Business activity growth in the eurozone remained subdued in May amid sluggish demand and deteriorating manufacturing output, data from IHS Markit showed.
The flash eurozone PMI Composite Output Index increased marginally to 51.6 in May from 51.5 in April, trailing the Econoday consensus estimate of 51.7. A reading above 50 indicates expansion, and below that indicates contraction.
New orders and new exports both fell for an eighth straight month. Backlogs continued to fall due to lack of new business, while the rate of job creation dropped to the joint lowest since 2016.
Within the bloc, business activity in Germany improved slightly in May due to growth in the services sector and a softer fall in manufacturing output. The PMI Composite Output Index ticked up to 52.4 from 52.2 in April. The Econoday consensus estimated the index to decline to 52.1.
For similar reasons, France also recorded growth in the private sector. The flash Composite Output Index rose to a six-month high of 51.3 in May from 50.1 in April, surpassing the Econoday consensus estimate of 50.5.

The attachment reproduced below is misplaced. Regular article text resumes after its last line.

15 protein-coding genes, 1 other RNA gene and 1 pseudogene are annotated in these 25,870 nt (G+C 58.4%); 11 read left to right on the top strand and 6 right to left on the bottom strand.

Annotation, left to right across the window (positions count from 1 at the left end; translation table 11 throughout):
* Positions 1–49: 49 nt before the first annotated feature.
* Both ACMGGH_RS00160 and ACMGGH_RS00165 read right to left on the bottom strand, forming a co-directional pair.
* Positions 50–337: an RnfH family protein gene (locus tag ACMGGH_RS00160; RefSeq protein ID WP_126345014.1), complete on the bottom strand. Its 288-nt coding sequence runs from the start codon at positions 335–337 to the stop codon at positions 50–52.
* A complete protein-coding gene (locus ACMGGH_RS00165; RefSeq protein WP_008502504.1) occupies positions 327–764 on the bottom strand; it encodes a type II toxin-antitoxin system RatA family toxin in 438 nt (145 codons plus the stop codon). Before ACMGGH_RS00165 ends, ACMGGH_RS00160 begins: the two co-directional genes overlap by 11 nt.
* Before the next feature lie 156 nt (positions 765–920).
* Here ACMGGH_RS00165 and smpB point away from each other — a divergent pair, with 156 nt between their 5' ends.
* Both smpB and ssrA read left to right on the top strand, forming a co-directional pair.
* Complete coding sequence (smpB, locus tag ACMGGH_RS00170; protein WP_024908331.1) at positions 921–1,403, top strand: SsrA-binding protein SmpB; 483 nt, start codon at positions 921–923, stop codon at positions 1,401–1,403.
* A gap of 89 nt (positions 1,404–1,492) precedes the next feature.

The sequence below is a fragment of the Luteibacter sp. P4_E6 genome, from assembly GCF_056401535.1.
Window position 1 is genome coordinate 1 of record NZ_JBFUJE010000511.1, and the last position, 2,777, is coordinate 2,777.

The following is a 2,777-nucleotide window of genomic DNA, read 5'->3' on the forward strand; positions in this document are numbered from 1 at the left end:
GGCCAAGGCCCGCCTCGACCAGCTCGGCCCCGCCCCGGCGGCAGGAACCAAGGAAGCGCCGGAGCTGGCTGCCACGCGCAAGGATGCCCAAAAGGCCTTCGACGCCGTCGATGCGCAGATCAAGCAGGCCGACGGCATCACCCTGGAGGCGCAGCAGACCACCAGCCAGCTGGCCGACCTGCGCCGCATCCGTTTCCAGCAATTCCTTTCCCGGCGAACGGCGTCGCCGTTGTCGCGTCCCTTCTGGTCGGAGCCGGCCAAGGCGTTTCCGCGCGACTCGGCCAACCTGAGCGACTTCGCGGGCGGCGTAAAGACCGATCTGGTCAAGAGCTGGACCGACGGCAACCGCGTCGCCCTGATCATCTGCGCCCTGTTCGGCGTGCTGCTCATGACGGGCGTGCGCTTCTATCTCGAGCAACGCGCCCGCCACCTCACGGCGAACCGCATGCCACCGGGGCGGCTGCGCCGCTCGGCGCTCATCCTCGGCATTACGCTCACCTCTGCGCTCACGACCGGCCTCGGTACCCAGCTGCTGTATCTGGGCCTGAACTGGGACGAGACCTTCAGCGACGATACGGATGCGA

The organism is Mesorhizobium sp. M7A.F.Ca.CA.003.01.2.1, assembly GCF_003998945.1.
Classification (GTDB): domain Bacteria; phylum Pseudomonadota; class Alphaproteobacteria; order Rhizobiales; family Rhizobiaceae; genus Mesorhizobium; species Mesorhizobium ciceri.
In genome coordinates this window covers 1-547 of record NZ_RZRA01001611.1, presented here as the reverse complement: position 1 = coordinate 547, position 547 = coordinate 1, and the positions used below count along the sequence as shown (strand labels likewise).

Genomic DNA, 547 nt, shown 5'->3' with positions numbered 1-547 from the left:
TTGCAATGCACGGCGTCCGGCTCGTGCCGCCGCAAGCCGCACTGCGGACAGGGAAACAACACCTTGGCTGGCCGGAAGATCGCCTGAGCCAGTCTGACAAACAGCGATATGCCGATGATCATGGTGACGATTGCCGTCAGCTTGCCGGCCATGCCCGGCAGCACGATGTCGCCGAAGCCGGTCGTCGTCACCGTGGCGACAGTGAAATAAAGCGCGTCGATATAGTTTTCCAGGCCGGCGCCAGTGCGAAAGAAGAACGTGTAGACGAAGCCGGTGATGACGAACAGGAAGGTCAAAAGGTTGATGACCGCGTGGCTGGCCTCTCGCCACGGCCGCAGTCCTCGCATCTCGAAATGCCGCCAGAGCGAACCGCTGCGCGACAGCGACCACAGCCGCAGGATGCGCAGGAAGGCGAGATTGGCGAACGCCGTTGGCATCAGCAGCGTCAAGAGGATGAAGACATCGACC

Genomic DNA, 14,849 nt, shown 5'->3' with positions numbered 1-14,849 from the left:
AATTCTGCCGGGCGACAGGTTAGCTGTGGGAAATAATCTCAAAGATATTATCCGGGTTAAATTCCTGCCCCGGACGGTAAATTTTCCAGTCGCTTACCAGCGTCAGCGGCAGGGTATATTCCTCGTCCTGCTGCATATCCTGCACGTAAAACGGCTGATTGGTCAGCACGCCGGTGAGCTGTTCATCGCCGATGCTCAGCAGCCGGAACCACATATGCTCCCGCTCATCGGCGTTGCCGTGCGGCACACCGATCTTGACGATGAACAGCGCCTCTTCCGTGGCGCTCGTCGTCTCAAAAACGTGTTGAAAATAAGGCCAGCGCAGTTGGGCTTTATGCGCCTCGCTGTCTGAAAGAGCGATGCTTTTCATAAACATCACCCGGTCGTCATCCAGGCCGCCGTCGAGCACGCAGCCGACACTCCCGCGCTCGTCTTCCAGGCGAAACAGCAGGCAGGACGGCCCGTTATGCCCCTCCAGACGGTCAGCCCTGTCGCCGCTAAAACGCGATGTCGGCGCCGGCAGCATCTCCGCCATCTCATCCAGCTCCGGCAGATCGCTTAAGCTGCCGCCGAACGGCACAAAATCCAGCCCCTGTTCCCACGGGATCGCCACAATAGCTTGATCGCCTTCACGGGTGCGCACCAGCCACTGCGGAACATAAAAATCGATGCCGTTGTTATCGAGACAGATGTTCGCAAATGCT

IHS Markit's flash Eurozone Services PMI Activity Index ticked down to 52.5 in May, a four-month low, from 52.8 in April.
Meanwhile, growth expectations for the coming year dropped to the lowest since October 2014 in the eurozone, with expectations in Germany falling to a 55-month low. The degree of optimism among French businesses eased sharply.
"The eurozone economy remained becalmed in the doldrums in May, adding to signs that only modest growth will be achieved in the second quarter," said Chris Williamson, chief business economist at IHS Markit. "A renewed deterioration in optimism about the year ahead suggests that the business situation could deteriorate further in coming months."